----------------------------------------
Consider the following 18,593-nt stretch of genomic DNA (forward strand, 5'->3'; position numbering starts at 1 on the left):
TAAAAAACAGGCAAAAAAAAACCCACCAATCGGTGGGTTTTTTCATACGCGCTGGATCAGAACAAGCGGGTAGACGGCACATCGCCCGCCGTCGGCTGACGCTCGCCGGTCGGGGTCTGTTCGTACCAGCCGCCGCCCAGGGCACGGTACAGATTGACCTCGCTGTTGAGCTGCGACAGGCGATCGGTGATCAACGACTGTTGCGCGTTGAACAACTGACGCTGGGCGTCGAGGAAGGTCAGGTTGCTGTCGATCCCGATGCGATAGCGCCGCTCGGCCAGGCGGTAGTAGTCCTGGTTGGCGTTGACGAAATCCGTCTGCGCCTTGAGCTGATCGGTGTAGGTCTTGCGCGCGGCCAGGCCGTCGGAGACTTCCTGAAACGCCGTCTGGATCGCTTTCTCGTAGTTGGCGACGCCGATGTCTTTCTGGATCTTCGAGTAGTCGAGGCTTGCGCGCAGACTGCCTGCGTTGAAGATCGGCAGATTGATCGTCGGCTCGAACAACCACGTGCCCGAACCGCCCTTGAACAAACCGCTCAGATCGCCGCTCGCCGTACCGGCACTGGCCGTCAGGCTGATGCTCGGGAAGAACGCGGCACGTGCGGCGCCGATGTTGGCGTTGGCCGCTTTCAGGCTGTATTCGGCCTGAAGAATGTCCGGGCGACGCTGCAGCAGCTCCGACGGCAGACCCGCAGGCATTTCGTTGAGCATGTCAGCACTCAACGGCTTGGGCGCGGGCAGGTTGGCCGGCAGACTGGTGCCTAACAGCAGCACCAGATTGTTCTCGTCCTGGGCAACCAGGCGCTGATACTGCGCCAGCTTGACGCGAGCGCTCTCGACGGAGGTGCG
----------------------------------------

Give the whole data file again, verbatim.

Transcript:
Consider the following 18,593-nt stretch of genomic DNA (forward strand, 5'->3'; position numbering starts at 1 on the left):
TAAAAAACAGGCAAAAAAAAACCCACCAATCGGTGGGTTTTTTCATACGCGCTGGATCAGAACAAGCGGGTAGACGGCACATCGCCCGCCGTCGGCTGACGCTCGCCGGTCGGGGTCTGTTCGTACCAGCCGCCGCCCAGGGCACGGTACAGATTGACCTCGCTGTTGAGCTGCGACAGGCGATCGGTGATCAACGACTGTTGCGCGTTGAACAACTGACGCTGGGCGTCGAGGAAGGTCAGGTTGCTGTCGATCCCGATGCGATAGCGCCGCTCGGCCAGGCGGTAGTAGTCCTGGTTGGCGTTGACGAAATCCGTCTGCGCCTTGAGCTGATCGGTGTAGGTCTTGCGCGCGGCCAGGCCGTCGGAGACTTCCTGAAACGCCGTCTGGATCGCTTTCTCGTAGTTGGCGACGCCGATGTCTTTCTGGATCTTCGAGTAGTCGAGGCTTGCGCGCAGACTGCCTGCGTTGAAGATCGGCAGATTGATCGTCGGCTCGAACAACCACGTGCCCGAACCGCCCTTGAACAAACCGCTCAGATCGCCGCTCGCCGTACCGGCACTGGCCGTCAGGCTGATGCTCGGGAAGAACGCGGCACGTGCGGCGCCGATGTTGGCGTTGGCCGCTTTCAGGCTGTATTCGGCCTGAAGAATGTCCGGGCGACGCTGCAGCAGCTCCGACGGCAGACCCGCAGGCATTTCGTTGAGCATGTCAGCACTCAACGGCTTGGGCGCGGGCAGGTTGGCCGGCAGACTGGTGCCTAACAGCAGCACCAGATTGTTCTCGTCCTGGGCAACCAGGCGCTGATACTGCGCCAGCTTGACGCGAGCGCTCTCGACGGAGGTGCG